Photograph by Isa Zapata, Prop Styling by Emma Ringness, Food Styling by Taneka Morris
In our Taste Test series, Bon Appétit editors conduct blind comparisons to discover the best supermarket staples (like vanilla ice cream or frozen pizza). Today, which bacon will steal your heart?
Enjoying bacon was a personality trait for a few years in the 2010s. (Remember bacon milkshakes and chocolate-covered bacon?) But even if it’s not in the spotlight, bacon has staying power because at the end of the day it just plain tastes good. Over a decade later it’s still living large on menus across the country—and it’s still a staple in our kitchens at home.
Take a stroll down the packaged meats aisle in your local grocery store and you’re likely to be inundated with bacon options. There are different curing techniques, smoking processes, and cuts. And there’s also Canadian bacon, turkey bacon, and vegan bacon, which are a story for another day. Here we’re focusing on American-style bacon made with pork.
Even if the labels claim otherwise, all bacon is cured. Curing bacon extends its shelf life and affects how the product tastes. But this process has become less popular in recent years, as health-conscious consumers try to limit nitrate intake. Some bacon is labeled “uncured,” even though it undergoes a curing process, because the USDA only considers bacon cured if it’s cured using synthetic nitrates. So “uncured” bacon is cured using naturally occurring nitrites in things like fruits, vegetables, and sea salt. (The terms nitrates and nitrites refer to sodium nitrite and potassium nitrate, both curing agents used in meat manufacturing.)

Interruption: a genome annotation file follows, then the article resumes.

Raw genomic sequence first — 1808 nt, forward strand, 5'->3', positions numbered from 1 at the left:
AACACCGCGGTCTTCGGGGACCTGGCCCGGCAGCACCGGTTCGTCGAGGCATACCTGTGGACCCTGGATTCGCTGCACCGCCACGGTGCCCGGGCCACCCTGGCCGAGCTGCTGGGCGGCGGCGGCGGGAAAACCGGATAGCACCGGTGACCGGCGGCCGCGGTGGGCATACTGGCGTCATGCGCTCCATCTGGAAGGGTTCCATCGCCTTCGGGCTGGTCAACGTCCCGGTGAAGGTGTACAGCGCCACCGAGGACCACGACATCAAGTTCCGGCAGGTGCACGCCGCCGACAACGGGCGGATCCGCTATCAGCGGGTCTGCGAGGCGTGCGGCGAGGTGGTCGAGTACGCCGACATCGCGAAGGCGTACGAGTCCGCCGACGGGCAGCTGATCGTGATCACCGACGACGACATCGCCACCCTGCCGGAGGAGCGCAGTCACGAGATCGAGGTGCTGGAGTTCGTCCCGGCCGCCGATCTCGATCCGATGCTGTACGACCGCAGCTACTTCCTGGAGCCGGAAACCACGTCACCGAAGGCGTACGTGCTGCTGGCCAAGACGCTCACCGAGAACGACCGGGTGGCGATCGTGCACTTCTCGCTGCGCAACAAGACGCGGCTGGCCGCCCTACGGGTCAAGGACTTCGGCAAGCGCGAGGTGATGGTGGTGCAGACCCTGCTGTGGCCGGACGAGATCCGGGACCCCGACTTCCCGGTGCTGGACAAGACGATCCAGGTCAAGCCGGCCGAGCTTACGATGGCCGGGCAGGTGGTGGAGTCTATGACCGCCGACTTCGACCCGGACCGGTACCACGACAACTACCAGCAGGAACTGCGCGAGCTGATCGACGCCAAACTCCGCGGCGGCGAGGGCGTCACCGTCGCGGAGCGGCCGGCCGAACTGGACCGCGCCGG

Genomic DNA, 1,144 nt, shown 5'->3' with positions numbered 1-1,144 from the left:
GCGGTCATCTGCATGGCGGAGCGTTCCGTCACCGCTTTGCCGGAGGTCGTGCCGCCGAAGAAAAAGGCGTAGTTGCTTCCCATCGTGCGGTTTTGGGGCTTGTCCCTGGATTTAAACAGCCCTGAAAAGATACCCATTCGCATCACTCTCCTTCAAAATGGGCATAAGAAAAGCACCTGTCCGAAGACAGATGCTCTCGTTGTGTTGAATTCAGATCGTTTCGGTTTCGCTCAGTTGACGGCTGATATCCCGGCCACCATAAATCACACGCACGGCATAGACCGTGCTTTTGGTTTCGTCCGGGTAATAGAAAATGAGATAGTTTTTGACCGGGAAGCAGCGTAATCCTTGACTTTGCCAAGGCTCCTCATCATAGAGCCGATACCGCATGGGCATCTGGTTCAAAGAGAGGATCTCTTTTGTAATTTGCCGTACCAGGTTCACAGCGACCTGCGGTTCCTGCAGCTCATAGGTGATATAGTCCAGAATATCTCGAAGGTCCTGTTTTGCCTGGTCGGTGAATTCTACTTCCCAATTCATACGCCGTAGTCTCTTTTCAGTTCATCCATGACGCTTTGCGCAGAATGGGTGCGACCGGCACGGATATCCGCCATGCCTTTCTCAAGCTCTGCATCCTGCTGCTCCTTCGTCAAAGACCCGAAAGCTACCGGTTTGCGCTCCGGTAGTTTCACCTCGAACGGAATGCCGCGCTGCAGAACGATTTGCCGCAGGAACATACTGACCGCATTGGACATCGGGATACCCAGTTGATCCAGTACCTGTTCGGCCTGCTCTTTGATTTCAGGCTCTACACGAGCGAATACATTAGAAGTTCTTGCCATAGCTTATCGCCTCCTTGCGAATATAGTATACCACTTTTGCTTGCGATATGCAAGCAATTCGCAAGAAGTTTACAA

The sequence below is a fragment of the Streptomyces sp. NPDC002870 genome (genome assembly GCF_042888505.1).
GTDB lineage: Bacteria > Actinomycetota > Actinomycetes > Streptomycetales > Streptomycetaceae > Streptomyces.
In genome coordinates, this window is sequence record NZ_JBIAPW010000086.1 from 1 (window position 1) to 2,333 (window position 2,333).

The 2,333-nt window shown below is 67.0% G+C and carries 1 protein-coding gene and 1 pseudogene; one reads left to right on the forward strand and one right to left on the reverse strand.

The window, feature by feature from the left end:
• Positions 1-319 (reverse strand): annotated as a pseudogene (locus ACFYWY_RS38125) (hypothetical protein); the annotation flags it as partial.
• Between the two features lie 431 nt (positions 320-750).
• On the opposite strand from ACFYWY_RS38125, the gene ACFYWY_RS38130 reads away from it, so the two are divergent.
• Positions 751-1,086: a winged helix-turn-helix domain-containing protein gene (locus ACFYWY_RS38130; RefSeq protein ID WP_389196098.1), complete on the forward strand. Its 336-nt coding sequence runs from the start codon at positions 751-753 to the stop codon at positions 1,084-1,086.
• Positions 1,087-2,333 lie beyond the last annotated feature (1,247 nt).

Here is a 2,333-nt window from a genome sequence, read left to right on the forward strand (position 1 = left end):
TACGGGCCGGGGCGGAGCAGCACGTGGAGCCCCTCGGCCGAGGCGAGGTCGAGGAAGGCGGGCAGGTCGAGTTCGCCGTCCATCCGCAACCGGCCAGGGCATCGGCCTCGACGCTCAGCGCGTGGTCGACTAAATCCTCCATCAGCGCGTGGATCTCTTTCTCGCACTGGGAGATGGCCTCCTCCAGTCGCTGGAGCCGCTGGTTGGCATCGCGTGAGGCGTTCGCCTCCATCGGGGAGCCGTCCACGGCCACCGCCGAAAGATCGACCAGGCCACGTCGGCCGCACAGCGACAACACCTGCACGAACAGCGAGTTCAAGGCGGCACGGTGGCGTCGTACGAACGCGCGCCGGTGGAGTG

When we asked tasters to describe their ideal piece of bacon, the first thing they mentioned was flavor. Bacon should have a hefty, meaty taste—fatty but not too fatty. It should be salty, not overly sweet, and each bite should have an initial crunch, with a slight chew and minimal crumbs.
We blind tasted seven popular brands, choosing what’s widely available in grocery stores, including generic options. While you can cook bacon in a skillet or even the microwave, we love the hands-off approach of the oven. We cooked several slices from each brand in a 400° oven on wire racks over baking sheets until they were browned and crispy. Though the thicknesses of the products were comparable, there were subtle variations, so we closely monitored their progress for even cooking.
Many of them we’d kick out of bed—we have high standards!—but two of them we’d invite back, with eggs, pancakes, and maybe even a mimosa.
Not Our Favorite: Boar’s Head Traditional
What’s inside: A notable ingredient here is sodium erythorbate. When you see sodium erythorbate on a bacon package, you know it was cured using a method called pumping, in which the curing chemicals are injected directly into the meat. Since this method introduces more moisture into the bacon, it’s more likely to shrink as it cooks.